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CHAP. IX.
FRIENDSHIP AND FLIRTATION.


How much of what is most lovely, and most valuable to us in the course of our earthly experience, arises out of the poverty and the feebleness of our nature. Friendship would never have existed, but for the absolute want of the human heart, from its utter inability to perform the functions of life without a participator in its joys, a recipient of its secrets, and a soother of its sorrows.

Youth is the season when we most feel this want; later in life, we learn as it were to stand alone. Interests and claims, which have little to do with the affections, press upon us on every hand, and hem us into a narrow and accustomed path, from which there is little temptation to deviate. But in youth we seem to walk at large, with no boundary to our horizon; and the fear and uncertainty which necessarily attend our movements, render a companion, with whom we may consult, deliberate, and sympathize, absolutely necessary to our cheerfulness and support.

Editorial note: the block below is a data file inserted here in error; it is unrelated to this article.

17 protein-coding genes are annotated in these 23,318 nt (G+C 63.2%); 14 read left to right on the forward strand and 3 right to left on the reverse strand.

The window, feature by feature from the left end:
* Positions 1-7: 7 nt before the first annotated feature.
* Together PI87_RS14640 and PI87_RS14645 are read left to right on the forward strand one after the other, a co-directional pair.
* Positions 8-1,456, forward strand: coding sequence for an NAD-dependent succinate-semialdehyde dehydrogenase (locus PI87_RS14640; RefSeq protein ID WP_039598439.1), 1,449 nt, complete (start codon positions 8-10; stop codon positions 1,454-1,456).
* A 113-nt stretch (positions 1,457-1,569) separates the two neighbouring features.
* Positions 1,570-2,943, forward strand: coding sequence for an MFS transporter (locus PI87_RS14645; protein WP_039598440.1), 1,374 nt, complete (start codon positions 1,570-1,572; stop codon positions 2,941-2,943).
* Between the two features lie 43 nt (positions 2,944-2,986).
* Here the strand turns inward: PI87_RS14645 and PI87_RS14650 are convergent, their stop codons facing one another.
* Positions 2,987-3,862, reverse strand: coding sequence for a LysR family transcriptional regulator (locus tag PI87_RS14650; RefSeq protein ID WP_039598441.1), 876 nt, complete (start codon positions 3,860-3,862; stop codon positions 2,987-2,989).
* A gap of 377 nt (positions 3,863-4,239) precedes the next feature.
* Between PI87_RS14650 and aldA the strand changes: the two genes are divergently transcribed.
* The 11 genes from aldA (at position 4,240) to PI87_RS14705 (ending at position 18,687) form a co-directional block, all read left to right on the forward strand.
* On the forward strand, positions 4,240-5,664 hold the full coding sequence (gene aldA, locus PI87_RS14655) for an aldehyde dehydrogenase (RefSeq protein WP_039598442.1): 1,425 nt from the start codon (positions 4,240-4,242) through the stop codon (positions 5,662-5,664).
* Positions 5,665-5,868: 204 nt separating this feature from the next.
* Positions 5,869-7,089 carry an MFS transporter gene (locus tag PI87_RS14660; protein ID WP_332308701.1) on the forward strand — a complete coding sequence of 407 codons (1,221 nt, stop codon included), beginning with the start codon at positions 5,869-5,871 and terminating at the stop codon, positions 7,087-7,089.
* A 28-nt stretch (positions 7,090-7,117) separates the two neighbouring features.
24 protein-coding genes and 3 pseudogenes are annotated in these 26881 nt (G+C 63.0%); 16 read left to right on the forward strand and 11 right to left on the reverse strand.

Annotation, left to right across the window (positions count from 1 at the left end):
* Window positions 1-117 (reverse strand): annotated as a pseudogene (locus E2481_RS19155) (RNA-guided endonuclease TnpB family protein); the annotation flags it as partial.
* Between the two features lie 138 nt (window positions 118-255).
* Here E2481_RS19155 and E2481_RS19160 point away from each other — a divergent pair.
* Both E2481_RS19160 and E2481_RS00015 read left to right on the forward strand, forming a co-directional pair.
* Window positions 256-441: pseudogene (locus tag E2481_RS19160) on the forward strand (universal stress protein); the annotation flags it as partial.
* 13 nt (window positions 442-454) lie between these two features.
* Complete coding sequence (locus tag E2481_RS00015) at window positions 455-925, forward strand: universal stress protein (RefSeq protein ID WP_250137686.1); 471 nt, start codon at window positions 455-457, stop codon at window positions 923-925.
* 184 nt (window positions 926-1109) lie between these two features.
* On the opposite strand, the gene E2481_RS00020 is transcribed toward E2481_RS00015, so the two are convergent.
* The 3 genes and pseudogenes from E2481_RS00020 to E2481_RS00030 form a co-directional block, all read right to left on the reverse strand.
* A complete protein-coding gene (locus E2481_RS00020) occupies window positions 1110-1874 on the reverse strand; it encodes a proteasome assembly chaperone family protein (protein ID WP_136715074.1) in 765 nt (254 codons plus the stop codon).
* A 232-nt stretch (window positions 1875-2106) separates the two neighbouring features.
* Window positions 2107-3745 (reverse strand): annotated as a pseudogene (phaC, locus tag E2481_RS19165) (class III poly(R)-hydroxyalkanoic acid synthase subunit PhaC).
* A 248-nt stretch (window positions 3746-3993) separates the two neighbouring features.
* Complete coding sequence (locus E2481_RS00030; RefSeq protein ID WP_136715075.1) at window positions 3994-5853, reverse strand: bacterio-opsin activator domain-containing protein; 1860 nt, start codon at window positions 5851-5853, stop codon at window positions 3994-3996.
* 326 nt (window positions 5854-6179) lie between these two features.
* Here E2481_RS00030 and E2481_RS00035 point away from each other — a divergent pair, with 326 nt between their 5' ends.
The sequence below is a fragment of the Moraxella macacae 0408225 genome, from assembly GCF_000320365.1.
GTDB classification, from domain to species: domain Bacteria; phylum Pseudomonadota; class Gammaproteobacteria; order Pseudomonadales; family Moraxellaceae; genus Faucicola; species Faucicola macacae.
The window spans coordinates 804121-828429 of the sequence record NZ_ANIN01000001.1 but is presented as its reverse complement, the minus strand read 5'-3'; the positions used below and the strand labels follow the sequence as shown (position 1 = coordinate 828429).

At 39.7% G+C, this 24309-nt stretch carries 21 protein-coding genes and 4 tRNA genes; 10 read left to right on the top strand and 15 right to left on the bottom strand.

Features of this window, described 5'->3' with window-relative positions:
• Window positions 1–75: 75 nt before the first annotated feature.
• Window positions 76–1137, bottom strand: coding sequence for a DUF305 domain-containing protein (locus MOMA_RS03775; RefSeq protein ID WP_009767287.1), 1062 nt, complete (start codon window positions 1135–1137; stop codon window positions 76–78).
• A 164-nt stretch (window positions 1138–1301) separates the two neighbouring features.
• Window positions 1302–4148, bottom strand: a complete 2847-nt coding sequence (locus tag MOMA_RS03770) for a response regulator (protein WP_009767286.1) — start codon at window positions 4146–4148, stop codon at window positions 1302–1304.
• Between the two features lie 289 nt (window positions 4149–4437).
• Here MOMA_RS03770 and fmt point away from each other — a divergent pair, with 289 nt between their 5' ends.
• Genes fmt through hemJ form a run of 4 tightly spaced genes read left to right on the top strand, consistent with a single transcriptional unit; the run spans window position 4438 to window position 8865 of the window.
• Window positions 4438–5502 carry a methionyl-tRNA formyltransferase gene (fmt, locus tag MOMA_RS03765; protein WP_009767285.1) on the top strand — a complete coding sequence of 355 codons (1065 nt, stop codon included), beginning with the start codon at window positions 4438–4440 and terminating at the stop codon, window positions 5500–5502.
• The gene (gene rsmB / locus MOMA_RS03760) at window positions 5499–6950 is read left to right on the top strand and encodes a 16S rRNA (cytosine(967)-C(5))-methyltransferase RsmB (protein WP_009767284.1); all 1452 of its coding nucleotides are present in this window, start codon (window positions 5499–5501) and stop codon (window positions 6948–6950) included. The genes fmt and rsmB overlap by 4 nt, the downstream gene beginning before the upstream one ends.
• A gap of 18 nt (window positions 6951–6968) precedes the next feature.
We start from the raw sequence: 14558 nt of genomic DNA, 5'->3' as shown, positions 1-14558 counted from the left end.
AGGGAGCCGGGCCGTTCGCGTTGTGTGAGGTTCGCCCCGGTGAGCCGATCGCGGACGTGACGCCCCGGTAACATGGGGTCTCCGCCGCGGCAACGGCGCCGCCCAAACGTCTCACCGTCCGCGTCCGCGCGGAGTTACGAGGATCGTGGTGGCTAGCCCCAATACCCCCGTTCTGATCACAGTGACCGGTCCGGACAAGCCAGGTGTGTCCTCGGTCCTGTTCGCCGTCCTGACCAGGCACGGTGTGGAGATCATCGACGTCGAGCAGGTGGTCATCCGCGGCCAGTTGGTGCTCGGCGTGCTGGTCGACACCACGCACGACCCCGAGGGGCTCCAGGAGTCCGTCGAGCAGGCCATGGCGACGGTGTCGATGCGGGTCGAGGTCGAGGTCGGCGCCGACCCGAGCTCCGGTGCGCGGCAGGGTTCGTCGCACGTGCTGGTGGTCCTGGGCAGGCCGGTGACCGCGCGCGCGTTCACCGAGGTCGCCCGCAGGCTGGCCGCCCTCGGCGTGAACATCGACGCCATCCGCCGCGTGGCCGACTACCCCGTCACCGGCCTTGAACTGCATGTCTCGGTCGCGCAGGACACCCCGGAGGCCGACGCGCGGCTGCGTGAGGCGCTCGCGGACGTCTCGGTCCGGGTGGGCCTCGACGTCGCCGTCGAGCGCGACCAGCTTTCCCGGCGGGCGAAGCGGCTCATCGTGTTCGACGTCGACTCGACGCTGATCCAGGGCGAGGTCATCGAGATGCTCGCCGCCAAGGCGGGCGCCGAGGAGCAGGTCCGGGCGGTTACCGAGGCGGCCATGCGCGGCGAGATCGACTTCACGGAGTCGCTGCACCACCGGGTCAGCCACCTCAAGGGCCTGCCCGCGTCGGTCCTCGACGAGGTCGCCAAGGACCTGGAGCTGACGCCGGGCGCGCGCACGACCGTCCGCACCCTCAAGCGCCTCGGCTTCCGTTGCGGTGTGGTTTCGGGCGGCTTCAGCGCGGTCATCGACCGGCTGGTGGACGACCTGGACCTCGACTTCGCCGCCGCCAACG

It is a subject of surprise to many, that the young so seldom enter into close and intimate friendship with the members of their own family. Were this more frequently the case, how much more candour and simplicity of heart would mingle with the intercourse of friends! To the members of our own family, we must of necessity appear as we really are. No false or flattering aspect can deceive those whose eyes are constantly upon our conduct ; and we are consequently less tempted to put forward our best feelings before them, in the hope of concealing our worst. In such inti-